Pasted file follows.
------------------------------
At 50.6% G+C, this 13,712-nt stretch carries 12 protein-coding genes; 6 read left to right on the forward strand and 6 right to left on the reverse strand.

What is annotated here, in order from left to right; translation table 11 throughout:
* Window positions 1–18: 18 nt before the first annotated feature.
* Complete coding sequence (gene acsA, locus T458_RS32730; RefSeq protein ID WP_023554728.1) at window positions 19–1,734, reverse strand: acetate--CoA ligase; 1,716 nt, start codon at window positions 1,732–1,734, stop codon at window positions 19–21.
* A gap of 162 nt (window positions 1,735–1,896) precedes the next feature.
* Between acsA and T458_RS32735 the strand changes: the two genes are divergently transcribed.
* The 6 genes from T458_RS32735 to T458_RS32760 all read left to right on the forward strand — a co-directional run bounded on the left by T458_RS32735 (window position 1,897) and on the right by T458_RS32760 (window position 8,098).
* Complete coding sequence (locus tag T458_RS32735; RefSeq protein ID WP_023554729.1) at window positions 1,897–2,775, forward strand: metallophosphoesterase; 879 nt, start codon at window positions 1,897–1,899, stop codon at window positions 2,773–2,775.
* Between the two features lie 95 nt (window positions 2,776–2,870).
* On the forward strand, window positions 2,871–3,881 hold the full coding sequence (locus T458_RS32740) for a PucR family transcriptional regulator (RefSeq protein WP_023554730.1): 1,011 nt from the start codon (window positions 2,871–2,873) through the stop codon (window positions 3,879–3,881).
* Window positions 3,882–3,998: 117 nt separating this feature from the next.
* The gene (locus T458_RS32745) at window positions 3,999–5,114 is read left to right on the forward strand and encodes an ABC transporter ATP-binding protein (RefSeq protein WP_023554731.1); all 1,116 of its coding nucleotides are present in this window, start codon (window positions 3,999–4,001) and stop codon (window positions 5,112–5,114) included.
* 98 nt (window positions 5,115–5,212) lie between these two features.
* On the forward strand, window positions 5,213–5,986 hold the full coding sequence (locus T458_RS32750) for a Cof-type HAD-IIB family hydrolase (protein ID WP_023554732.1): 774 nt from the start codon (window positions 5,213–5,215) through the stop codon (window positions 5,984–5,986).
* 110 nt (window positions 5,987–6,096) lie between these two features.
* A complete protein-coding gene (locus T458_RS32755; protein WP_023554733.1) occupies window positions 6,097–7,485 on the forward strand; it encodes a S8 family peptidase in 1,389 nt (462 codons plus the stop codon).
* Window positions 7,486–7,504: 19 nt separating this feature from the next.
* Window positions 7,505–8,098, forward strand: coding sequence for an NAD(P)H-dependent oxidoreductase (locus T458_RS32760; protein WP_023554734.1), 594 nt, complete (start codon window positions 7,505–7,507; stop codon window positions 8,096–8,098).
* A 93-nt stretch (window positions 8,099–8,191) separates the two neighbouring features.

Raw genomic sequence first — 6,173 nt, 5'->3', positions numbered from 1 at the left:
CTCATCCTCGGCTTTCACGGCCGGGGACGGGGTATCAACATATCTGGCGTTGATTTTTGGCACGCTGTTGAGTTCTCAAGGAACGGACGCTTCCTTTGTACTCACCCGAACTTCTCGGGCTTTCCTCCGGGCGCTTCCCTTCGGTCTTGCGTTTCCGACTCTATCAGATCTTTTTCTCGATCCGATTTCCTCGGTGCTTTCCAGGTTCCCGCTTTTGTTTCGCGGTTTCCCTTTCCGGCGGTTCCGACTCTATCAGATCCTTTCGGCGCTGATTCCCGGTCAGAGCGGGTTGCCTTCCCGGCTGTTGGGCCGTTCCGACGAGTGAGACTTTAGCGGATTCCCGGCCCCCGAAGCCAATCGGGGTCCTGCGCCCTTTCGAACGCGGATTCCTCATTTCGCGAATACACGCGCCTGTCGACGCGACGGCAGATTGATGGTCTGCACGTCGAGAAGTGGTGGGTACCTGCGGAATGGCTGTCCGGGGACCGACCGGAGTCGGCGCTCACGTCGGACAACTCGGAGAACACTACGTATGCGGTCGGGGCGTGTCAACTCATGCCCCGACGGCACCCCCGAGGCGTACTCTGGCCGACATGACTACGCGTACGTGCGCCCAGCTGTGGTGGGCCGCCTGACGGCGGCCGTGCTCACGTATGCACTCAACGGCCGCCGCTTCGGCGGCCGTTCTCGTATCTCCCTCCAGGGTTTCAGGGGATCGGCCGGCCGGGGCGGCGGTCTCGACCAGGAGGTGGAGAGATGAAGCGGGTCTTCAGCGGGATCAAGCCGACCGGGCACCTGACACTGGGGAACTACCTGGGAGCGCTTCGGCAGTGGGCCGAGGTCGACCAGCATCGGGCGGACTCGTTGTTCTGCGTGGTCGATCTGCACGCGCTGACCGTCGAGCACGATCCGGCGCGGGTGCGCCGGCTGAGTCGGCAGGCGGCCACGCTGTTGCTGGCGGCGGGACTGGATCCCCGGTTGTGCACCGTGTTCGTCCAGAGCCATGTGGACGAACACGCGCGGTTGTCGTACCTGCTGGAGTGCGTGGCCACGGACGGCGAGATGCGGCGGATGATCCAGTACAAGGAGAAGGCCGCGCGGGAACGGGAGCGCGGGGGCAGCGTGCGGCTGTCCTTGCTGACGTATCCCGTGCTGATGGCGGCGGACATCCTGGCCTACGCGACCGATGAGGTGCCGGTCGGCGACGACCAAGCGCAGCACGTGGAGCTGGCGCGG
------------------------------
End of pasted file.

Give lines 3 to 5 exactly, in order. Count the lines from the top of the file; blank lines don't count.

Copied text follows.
* Window positions 1–18: 18 nt before the first annotated feature.
* Complete coding sequence (gene acsA, locus T458_RS32730; RefSeq protein ID WP_023554728.1) at window positions 19–1,734, reverse strand: acetate--CoA ligase; 1,716 nt, start codon at window positions 1,732–1,734, stop codon at window positions 19–21.
* A gap of 162 nt (window positions 1,735–1,896) precedes the next feature.